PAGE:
Finally after more than five years of messing around with the lives of thousands of Cantabrians the Insurance Council has introduced a new code of conduct for its members. Insurers face a potential fine of up to $100,000 (yes that’s all) for breaching new industry standards including time frames for responding to claims.
Unlike our Australian counterparts there has been no maximum time frame in New Zealand by which an insurer must have settled a claim. Despite the new measures, insurers are still only required to meet minimum time frames for responding to the public when claims are made and keep them informed about the progress of their claim.
New Zealand insurers have performed appallingly. It is reported that insurance companies in the Christchurch market have been rated the world’s slowest to respond to a major disaster. The insurance broker Marsh released a report showing how the performance of Christchurch insurers compared with that of their counterparts in Japan and Chile after recent major disasters in those countries. Throughout the last five years we have heard the much repeated cry about the Christchurch earthquakes having been an unprecedented event. Yet in the Marsh Risk Management Research Report a comparison is made of the following earthquakes: Chile, February 27, 2010; New Zealand, February 22, 2011 and Japan, March 11, 2011 comparing, coverage elements, policy features, and practical considerations in relation to each event. David Pigot, Chairman of Global Claims Practice (Marsh) states that “New Zealand was the least prepared of all from an insurance perspective. Although the country was conscious of earthquake risk and had a long-standing insurance scheme run by the Earthquake Commission (EQC)…”
Insurers in New Zealand are right to be concerned about their reputations as a result of their handling of the Canterbury earthquakes…and still there are thousands of claims to be settled. In addition, the courts are backed up with cases waiting to be heard and group actions are also in progress. And there will be more.
I find it extraordinary that in a country known throughout the world as ‘the shaky isles’ that the insurance ‘code’ did not take catastrophe situations into account. The revised Code, which came into effect on 1 January 2016 is said to commit ICNZ members to ‘higher standards of service’ in all their dealings, not just with respect to claims. But let’s face it, as usual the document and its content are like a slippery fish.
Key changes to the new Code include:
- “Enhanced, effective communication with the insured, particularly concerning up-front disclosure of key information;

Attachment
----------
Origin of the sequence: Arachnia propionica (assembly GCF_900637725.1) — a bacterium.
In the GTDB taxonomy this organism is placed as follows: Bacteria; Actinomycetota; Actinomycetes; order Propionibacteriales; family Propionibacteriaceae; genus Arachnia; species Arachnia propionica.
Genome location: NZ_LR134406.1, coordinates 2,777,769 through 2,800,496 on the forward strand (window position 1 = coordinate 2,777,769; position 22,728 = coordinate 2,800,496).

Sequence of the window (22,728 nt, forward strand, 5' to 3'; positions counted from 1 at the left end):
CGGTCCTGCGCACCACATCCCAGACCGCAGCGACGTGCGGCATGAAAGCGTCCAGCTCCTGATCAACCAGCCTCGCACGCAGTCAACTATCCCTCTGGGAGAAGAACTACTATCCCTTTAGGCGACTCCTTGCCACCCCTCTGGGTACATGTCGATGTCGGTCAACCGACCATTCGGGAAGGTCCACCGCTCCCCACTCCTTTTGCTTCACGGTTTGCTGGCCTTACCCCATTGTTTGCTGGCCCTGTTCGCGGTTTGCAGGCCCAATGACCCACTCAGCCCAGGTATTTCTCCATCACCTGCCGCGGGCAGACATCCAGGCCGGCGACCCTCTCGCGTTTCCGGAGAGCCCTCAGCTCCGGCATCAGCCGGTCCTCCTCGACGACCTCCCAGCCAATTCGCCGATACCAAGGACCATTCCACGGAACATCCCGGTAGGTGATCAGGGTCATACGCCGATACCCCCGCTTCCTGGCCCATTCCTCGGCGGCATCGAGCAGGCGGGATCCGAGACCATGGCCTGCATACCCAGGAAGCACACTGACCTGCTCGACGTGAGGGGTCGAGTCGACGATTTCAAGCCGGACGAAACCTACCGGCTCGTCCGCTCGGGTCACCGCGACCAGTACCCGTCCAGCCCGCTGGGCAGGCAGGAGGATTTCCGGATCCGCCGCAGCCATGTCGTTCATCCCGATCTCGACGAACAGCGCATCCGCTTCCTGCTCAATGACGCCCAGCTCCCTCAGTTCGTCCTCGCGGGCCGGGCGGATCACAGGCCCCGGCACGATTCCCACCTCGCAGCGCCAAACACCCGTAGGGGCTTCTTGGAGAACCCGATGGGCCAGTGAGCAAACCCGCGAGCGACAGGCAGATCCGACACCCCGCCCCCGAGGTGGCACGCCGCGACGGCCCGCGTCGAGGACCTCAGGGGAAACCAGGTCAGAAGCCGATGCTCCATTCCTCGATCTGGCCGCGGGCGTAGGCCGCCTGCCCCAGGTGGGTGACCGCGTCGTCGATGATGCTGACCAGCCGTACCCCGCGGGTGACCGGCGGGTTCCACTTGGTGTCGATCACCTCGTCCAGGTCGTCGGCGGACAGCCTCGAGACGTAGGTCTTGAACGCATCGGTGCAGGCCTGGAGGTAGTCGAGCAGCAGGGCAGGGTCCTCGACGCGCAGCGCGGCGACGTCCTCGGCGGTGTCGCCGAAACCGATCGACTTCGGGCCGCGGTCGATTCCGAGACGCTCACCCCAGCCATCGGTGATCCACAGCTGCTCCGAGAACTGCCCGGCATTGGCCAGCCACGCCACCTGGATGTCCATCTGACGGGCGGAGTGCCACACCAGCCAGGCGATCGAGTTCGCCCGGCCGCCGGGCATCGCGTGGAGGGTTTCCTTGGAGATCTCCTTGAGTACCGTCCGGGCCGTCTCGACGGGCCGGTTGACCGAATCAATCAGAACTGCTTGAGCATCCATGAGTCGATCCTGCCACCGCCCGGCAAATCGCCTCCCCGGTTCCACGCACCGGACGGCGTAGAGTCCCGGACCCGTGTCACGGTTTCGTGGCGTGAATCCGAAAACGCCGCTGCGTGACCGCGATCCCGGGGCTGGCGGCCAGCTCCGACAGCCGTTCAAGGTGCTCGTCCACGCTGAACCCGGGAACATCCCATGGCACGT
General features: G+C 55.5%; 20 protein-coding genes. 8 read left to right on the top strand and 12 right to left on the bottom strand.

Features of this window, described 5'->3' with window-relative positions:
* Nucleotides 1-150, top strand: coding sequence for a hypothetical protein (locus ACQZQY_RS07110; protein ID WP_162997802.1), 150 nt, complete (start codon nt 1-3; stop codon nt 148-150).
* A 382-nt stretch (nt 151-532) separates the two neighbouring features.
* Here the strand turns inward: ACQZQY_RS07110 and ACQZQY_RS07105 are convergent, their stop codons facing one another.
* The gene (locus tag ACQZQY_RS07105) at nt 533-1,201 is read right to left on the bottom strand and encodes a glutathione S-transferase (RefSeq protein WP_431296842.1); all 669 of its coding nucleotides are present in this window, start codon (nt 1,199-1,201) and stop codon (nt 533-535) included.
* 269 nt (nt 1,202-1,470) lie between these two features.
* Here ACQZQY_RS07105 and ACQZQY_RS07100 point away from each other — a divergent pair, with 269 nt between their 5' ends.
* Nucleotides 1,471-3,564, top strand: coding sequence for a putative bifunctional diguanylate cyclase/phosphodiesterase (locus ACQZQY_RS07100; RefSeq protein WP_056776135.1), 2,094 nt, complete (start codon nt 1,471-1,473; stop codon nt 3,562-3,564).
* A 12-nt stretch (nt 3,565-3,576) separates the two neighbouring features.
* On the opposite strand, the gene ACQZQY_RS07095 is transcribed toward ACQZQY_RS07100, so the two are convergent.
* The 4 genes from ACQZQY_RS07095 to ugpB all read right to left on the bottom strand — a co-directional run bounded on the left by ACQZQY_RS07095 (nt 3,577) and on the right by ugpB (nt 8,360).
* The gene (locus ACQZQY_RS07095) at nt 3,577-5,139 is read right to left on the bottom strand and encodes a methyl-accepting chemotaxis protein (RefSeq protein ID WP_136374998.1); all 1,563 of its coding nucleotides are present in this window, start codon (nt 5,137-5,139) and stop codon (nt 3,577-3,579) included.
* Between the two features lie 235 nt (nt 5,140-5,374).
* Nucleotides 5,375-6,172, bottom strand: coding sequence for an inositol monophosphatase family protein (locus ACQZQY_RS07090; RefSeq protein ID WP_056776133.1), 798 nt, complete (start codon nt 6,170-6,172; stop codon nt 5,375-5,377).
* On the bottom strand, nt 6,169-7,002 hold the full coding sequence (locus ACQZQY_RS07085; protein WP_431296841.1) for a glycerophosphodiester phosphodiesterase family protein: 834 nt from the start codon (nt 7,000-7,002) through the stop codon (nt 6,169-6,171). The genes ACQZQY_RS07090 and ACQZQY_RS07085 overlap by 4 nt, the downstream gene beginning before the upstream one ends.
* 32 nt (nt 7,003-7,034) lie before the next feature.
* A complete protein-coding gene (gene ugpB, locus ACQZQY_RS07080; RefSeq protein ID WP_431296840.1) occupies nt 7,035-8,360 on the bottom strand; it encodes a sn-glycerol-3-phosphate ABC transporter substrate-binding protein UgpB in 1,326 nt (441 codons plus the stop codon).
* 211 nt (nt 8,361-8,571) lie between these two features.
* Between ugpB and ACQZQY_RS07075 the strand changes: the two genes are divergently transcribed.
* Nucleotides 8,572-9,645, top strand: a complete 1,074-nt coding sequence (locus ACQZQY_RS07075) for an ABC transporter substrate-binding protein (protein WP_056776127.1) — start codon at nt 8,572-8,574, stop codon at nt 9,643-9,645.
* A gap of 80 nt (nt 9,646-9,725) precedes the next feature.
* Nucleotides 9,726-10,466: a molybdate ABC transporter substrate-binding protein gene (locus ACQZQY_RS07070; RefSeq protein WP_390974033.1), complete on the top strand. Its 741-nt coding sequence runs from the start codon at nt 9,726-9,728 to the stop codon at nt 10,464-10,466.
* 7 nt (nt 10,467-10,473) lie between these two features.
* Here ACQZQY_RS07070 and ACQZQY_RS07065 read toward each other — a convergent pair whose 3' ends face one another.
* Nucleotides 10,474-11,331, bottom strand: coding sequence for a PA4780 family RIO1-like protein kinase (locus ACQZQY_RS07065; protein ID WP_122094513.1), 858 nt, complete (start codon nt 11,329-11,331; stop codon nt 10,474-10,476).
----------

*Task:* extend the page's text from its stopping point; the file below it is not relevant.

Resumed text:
- Insurers committing to act reasonably when faced with the non-disclosure of relevant information by the insured;
- Introduction of best-practice time frames for communicating with the insured at claim time;
- Insurers will train their staff and agents about the Code so they can fulfill their responsibilities as well.”
Isn’t it time that we were having a very careful look at:
- the timeliness of insurers’ decision-making;
- the adequacy of communication with policyholders;
- the adequacy of the assessment process
- the adequacy of information given to policyholders whose claims were denied;
- the process and timeliness of internal dispute resolution
You may remember that insurers in Canterbury established a vulnerability index to prioritize the most vulnerable in the recovery process. A requirement to prioritize the vulnerable has also been included as a mandatory requirement for insurers – presumably this is to avoid situations like that of Mrs Dot Boyd who at 85 years of age was living out of boxes while still waiting for repairs to her home three years after the event, despite her plight having been brought to the attention of authorities eight months earlier.[i] And then there was Alf Johnson, a 92 year old from St Martins asks “why am I still waiting for a new house?”[ii] His insurer, State Insurance, says the company was aware of Alfred’s situation and had prioritized him based on his age and the condition of his home.
‘Serious breaches’ of the new code, which came into effect on Friday, could be punishable by fines of up to $100,000. Claim resolution that takes five years is in my book a very serious breach….. Don’t hold your breath – the corporate leopard rarely changes his spots.
And what about EQC – probably the deliberately worst performer of them all – where is its ‘Code of Practice’?
[i] EQC bosses meet Brownlee over plight of elderly victims, Fairfax NZ, Christchurch Press, March 08, 2014.
[ii] Alf, 92, waiting on tardy insurer, Ashleigh Stewart, Christchurch Press, March 25, 2014.